The father of one of my very best friends passed away this week. He was 83. While who he was, what he accomplished, the legacy he left behind and the impression he made on me personally are each significant, I feel it is neither appropriate nor my place to identify him by name. If you'll forgive the pun, I'll call him Max. When you learn how this father, vagabond and world traveler thrived for eight decades, I think you'll agree it fits.

Before Max settled down to father my friend and his younger brother in the early '60s, he had already forged some exciting personal pursuits and colorful career paths. So many, in fact, I'm not sure where to begin…

In the '50s Max bought an Indian motorcycle and rode from Colorado to Canada, then south through Mexico and deep into Central America.

Max realized many dreams in his life, but the business he lived and loved the longest was the gaming industry. At the Cal-Neva in Lake Tahoe, Max entertained high rollers like Marilyn Monroe and Robert Kennedy for Frank Sinatra, one of the owners of that legendary casino. When American gaming became too crass for his taste, Max became a pit boss in Monte Carlo, a position and location he enjoyed for 25 years.

When his young boys spent holiday with him in southern France, Max would entertain them with hot laps around the Monaco F1 Gran Prix circuit. You see, Max was an honorary Monegasque, and citizenship in the the tiny monarchy has it privileges.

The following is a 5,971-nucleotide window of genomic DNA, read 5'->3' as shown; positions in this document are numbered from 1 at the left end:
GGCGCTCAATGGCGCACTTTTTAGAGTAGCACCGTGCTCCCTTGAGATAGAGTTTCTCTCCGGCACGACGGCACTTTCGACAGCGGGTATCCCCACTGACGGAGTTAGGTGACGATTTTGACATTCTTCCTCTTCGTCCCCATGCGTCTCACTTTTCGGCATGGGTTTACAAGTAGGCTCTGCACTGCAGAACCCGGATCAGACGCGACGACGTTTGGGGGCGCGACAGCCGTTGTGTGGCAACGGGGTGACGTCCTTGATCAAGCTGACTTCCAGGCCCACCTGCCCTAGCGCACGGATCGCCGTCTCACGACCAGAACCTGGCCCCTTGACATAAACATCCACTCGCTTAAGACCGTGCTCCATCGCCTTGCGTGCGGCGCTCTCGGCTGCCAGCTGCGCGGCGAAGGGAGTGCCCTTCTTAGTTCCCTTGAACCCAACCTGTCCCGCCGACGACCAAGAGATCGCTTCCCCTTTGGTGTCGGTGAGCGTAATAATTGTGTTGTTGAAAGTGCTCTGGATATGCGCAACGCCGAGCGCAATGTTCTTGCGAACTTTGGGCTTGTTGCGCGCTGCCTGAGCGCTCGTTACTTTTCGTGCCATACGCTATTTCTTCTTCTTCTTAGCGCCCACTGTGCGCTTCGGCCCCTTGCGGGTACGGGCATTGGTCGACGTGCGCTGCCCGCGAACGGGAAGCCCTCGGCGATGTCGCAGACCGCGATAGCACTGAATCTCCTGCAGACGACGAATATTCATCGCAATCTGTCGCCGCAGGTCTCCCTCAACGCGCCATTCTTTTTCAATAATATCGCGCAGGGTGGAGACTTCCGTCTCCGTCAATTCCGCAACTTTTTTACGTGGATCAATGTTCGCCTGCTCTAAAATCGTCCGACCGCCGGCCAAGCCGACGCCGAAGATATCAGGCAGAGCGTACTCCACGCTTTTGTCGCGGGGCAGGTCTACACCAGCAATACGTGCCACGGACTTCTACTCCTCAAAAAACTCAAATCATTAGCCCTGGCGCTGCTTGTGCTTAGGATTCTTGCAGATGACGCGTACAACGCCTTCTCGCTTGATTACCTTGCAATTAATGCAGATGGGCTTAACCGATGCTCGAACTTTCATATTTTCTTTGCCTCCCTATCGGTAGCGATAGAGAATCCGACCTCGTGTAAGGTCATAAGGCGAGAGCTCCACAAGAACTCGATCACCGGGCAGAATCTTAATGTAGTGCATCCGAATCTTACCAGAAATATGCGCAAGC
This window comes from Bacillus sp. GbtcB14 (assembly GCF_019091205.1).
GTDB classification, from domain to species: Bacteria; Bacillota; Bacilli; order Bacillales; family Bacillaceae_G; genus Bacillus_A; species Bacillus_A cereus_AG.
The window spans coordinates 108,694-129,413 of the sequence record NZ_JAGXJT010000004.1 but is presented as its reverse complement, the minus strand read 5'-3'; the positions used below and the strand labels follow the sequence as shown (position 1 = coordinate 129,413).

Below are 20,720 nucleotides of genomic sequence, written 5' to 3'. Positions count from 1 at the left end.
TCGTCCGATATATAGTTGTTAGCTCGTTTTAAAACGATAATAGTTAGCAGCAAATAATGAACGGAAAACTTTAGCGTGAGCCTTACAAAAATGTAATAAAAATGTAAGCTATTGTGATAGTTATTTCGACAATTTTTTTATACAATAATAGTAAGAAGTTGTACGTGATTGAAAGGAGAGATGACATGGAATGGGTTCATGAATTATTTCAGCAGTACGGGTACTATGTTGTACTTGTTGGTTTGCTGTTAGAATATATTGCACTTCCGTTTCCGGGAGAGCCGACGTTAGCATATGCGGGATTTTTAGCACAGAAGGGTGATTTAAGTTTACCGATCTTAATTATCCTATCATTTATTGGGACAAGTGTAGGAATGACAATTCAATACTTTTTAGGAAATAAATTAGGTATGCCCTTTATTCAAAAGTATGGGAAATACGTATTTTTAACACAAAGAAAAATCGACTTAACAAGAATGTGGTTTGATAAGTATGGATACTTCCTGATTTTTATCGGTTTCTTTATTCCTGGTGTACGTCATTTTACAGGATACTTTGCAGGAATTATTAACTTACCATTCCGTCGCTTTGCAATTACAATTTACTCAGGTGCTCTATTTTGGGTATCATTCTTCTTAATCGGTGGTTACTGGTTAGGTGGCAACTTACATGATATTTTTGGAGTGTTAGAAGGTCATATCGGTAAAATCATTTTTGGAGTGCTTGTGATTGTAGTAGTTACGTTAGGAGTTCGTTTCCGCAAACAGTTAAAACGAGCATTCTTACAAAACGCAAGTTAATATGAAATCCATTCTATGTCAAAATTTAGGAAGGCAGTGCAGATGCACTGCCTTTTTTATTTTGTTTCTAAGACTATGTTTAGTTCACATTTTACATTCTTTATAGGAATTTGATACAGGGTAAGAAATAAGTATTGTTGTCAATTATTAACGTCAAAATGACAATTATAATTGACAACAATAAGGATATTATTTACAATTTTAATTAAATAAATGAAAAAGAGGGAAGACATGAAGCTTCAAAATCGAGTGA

After his retirement, Max lived a nomadic life between the home of his eldest son in the bay area, his second son and granddaughter's home in Hawaii, and with a lady friend on the French Riviera. Max kept his visits to these locations lively by taking whistle stops to see friends and family in Southern California, the Rocky Mountains and America's dirty south.

Several years ago my friend and I picked up his father at the San Francisco airport. Max greeted us in a sport coat, a hoodie and dress shirt, a 50-year-old Samsonite suitcase no bigger than a breadbox on the curb by his stylish and well-worn dress shoes. With his fierce silver-haired ponytail resting on his collar and a handlebar mustache exploding across his rosy cheeks, Max looked like the quintessential European jetsetter: dressed tight, packed light, and ready for anything. 

Max's tales from a life thoroughly well lived always inspired me. Thank you for blessing everyone who crossed your path with your wisdom and wit.


(I think Max would have appreciated that last cheap pun very much.)



Jenks said...

I'm really sorry to hear about this... hope our friend is doing OK. Thanks for the nice post, McGoo.

Anonymous said...

Max sounds like he would have been a rad dude to hang out with. Respect.